facts of the parties' dispute are nearly identical to those of
the Arizona Action. (Dunn Decl. Ex. F ¶¶ 11-18; Compl. ¶¶ 8-16.)
On December 3, 2003, two days before oral argument on this
motion, this Court received notice from Lexcel that it moved to
amend its complaint in the Arizona Action to add, inter alia, a
"conditional" patent infringement claim. (Lexcel Supplemental
Submission, dated December 3, 2003; Joint Status Letter to the
Court, dated May 14, 2004 ("Joint Letter") at 2.) On May 28,
2004, the Arizona federal district court denied Lexcel's motion
to amend its complaint to include a "conditional proposed count"
of patent infringement because: (1) Lexcel's conditional
amendment failed to satisfy the standards of Fed.R.Civ.P.
Rule 8; and (2) Lexcel's conditional request failed to demonstrate
that an actual case or controversy existed. Lexcel Solutions,
Inc. v. MasterCard, Inc., CV-03-1454-PHX-JAT (D. Ariz. May 28,
I. Rule 12(b)(1) Standards
On a Rule 12(b) motion to dismiss, this Court generally must
accept the factual allegations contained in the complaint as
true, and draw all reasonable inferences in favor of the non-movant; it should not dismiss the complaint "unless it
appears beyond doubt that the plaintiff can prove no set of facts
in support of his claim which would entitle him to relief."
Conley v. Gibson, 355 U.S. 41, 45-46 (1957); accord
Leatherman v. Tarrant County Narcotics Intelligence &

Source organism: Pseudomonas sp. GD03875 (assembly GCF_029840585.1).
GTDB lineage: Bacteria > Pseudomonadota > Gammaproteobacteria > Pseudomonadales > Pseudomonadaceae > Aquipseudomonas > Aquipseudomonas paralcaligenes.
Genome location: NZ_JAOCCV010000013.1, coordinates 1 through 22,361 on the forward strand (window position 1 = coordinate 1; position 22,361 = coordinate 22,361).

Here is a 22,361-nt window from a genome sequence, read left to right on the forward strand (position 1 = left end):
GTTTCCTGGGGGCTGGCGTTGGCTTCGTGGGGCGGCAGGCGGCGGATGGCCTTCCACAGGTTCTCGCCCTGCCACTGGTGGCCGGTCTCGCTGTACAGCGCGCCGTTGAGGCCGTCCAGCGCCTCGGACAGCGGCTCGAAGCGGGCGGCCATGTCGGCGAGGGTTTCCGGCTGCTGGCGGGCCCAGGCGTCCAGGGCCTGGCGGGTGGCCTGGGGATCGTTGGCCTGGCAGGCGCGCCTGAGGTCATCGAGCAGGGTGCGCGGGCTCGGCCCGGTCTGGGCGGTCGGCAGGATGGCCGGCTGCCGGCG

Coordination Unit, 507 U.S. 163, 164, 113 S.Ct. 1160, 1161
(1993) (noting that factual allegations in the complaint must be
accepted as true on motion to dismiss); Press v. Quick & Reilly,
Inc., 218 F.3d 121, 128 (2d Cir. 2000) (same). In order to avoid
dismissal, a plaintiff must assert a cognizable claim and allege
facts that, if true, would support such a claim. Boddie v.
Schnieder, 105 F.3d 857, 860 (2d Cir. 1997).
Under a Rule 12(b)(1) challenge to a court's subject matter
jurisdiction, the disputed jurisdictional fact issues may be
resolved by referring to evidence outside of the pleadings, such
as affidavits, and if necessary, an evidentiary hearing. See
Phifer v. City of New York, 289 F.3d 49, 55 (2d Cir. 2002);
Zappia Middle East Constr. Co. v. Emirate of Abu Dhabi,
215 F.3d 247, 253 (2d Cir. 2000).
II. Declaratory Judgment Act
MasterCard asserts subject matter jurisdiction pursuant to the
Declaratory Judgment Act, 28 U.S.C. § 2201 (2003) and the federal
patent laws, pursuant to 28 U.S.C. § 1338(a) (2003). (Compl. ¶ 5.) Lexcel argues that this Court should dismiss the
complaint for lack of subject matter jurisdiction, pursuant to
Fed.R.Civ.P. 12(b)(1) because an actual controversy does not
exist. Interpreting the Declaratory Judgment Act,
28 U.S.C. § 2201, the Federal Circuit has established a two-pronged test to
determine if there is a justiciable controversy in a declaratory
judgment action concerning patent law. A declaratory judgment
plaintiff must show that, as of the time the complaint was filed:
(1) the defendant's conduct "created on the part of plaintiff a
reasonable apprehension that the defendant [would] initiate
suit"; and (2) the plaintiff either produced or had taken steps
to produce the accused device. Arrowhead Indus. Water, Inc. v.
Ecolochem, Inc., 846 F.2d 731, 736 (Fed. Cir. 1988); Shell Oil
Co. v. Amoco Corp., 270 F.2d 885, 888 (Fed. Cir. 1992).
A plaintiff may establish an objective reasonable apprehension
of suit through evidence of a defendant's express charge of
infringement or through a totality of the circumstances.
Cardinal Chem. Co. v. Morton Int'l, Inc., 508 U.S. 83, 96
(1993); Shell Oil, 270 F.2d at 888; Arrowhead, 846 F.2d at
734-36. "To invoke the court's declaratory judgment jurisdiction,
a plaintiff must show `more than the nervous state of mind of a
possible infringer,' but does not have to show that the patentee
is `poised on the courthouse steps.'" Vanguard Research, Inc. v.
PEAT, Inc., 304 F.3d 1249, 1255-56 (Fed. Cir. 2002) (citations omitted). ...